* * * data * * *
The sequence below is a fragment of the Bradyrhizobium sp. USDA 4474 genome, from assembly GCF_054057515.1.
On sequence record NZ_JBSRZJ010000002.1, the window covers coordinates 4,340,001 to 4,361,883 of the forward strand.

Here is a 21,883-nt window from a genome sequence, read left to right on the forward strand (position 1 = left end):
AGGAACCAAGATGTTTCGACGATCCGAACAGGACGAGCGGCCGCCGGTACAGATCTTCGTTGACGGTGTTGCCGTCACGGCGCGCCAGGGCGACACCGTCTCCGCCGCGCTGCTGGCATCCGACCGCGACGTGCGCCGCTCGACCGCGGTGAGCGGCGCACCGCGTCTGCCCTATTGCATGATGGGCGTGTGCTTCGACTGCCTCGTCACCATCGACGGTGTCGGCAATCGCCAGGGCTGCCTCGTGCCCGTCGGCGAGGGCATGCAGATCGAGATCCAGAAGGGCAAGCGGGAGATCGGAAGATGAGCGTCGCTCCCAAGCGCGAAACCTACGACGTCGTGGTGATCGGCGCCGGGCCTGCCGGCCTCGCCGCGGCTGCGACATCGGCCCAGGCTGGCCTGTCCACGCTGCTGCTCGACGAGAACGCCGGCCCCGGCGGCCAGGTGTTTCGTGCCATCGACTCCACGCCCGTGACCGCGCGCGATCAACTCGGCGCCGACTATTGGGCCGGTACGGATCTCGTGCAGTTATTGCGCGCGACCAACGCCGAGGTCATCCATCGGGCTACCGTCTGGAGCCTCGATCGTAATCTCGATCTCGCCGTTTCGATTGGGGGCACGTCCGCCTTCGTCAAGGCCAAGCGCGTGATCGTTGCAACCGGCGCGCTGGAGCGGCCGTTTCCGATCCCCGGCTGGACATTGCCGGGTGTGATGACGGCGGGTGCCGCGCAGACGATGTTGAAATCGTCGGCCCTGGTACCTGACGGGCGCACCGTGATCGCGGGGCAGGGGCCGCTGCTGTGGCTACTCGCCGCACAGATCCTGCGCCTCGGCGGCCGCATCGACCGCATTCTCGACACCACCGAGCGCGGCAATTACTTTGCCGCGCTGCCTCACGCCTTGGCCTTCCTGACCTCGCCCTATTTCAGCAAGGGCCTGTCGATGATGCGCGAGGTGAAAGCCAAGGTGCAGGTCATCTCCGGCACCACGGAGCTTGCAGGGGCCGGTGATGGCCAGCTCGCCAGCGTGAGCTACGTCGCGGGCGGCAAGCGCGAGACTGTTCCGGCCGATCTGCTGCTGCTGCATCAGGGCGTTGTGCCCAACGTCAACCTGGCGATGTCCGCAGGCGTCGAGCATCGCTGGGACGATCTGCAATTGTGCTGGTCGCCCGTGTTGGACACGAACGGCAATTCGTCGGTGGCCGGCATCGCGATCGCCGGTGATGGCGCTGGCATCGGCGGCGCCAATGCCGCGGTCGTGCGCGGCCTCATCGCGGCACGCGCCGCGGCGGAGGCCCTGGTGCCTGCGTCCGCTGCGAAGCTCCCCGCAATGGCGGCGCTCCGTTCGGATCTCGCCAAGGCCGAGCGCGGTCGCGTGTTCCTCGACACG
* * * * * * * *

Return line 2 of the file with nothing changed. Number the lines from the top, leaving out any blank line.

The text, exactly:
On sequence record NZ_JBSRZJ010000002.1, the window covers coordinates 4,340,001 to 4,361,883 of the forward strand.